Heart disease is the No. 1 killer of women, causing 1 in 3 deaths each year. The challenges is that it does not affect all women alike, and the warning signs for women are not the same in men which can lead to misunderstanding.
Most believe that the cardinal sign of a heart attack is extreme chest pain. However, 64% of women who die suddenly of heart disease had no previous symptoms. Women are more likely to experience shortness
of breath, nausea/vomiting and back or jaw pain. Other symptoms women should look out for are dizziness, lightheadedness or fainting, pain in
the lower chest or upper abdomen and extreme fatigue.
Know what your risk factors are!
Risk factors for heart disease that an individual has no control over include age
and family history. However, there are many risk factors that an individual
can adapt and change:
- Blood pressure (BP) - For women over 20 years, BP should be no higher than 120/80. High BP makes the heart work harder and causes atherosclerosis (this causes a narrowing of the arteries) which in turn creates more resistance for the heart to pump blood throughout the body.
- High cholesterol - There are different types of cholesterol. Some are good for our body and some are not. Know what your levels are and try to keep them in normal range. A total cholesterol level should be less than 200, but when it goes above 240 it will double an individuals's risk for heart disease.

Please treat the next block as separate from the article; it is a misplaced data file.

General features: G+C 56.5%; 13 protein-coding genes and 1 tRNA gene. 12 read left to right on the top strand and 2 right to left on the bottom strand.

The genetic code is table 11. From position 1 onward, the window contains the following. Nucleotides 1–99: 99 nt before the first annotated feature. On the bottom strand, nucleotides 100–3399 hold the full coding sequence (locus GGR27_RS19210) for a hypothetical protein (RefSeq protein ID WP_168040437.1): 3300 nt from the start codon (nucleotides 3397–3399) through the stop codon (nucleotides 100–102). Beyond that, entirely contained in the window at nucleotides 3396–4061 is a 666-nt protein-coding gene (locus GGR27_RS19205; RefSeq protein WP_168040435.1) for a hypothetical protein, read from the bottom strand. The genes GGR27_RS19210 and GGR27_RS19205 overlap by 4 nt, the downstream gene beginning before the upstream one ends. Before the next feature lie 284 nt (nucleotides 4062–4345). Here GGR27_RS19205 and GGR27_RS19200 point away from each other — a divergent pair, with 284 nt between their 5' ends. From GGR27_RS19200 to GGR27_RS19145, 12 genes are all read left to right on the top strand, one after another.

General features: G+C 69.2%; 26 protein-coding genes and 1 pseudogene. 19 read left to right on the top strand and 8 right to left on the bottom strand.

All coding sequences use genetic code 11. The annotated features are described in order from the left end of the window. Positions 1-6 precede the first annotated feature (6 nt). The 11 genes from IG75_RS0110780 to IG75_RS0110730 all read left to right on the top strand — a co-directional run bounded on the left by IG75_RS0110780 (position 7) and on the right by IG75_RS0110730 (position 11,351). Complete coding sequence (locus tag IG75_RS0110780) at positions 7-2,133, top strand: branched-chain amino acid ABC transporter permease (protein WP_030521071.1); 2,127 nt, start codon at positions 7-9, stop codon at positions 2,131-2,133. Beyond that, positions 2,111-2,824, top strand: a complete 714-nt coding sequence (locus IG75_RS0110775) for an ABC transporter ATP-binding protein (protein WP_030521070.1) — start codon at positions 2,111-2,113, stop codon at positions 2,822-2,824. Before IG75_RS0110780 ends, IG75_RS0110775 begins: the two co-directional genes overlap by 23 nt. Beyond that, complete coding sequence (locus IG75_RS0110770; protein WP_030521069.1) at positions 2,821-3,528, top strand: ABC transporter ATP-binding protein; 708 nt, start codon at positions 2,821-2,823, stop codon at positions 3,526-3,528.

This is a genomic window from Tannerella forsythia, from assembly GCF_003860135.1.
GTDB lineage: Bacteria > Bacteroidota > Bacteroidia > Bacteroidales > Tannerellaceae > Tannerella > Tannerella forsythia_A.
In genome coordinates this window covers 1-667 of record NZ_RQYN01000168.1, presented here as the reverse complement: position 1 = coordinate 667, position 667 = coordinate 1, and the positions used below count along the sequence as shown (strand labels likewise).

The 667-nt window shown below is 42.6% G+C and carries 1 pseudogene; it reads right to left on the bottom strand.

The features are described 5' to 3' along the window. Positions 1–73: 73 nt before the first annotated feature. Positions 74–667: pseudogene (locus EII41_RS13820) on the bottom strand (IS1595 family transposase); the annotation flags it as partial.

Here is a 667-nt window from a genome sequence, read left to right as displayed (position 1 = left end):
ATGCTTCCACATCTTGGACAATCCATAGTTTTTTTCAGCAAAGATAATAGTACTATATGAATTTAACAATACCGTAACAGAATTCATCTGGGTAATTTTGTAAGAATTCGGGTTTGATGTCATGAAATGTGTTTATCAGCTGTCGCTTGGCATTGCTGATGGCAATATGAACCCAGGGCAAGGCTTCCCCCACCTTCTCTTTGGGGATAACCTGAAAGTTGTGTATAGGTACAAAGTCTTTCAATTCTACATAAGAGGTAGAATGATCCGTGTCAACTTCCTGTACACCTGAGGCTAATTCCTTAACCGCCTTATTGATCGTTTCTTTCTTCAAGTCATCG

- Smoking - Nicotine elevates heart rate and BP. Women who smoke have a 25% higher rate of developing heart disease than men and it causes pre-mature death by more than 10 years. Overall, smoking increases the risk of heart disease by 2 - 4 times.
- Diabetes - The incidence of heart disease is also 2 - 4 times greater among persons who have diabetes, even those with well-controlled blood glucose levels, than the general population.
- Weight - The increased risk of heart disease is proportional to the degree of obesity. Obesity is also often associated with high cholesterol and high BP. A body mass index (BMI) greater than 30 is considered obese. (To calculate BMI, multiply your weight in pounds by 703, divide by your height in inches, then divide again by that same number of height in inches).
- Activity level - Individuals who are inactive also tend to have higher cholesterol and higher BP. By participating in regular moderate to vigorous activity, women can reduce their risk of heart disease by 30-40% and stroke by 25%.
Prevention is key to heart health. It has been proven to significantly lower the risk for heart disease when health promotion is achieved. This includes making healthy diet choices, getting appropriate exercise and sleep, as well as stress reduction. For example, choose a diet that is low in dietary cholesterol and total and saturated fat, that is also high in fruits and vegetables. Reduce caloric intake to achieve a BMI between 18.5 and 25. Reduce sodium intake. Develop and maintain at least 30 minutes of moderate physical activity on most days of the week. Enroll in a smoking cessation program and limit daily alcohol intake to small to moderate amounts. Lastly, have regular check-ups with your healthcare provider to help monitor your health preventatively and/or to manage the risk factors already identified.
Join me this Friday, February 6th, and "GO RED FOR WOMEN!" Increase your awareness of behaviors that are detrimental to your health. NOW is the time to be motivated and encourage lifestyle changes for health promotion to reduce the risk of heart disease!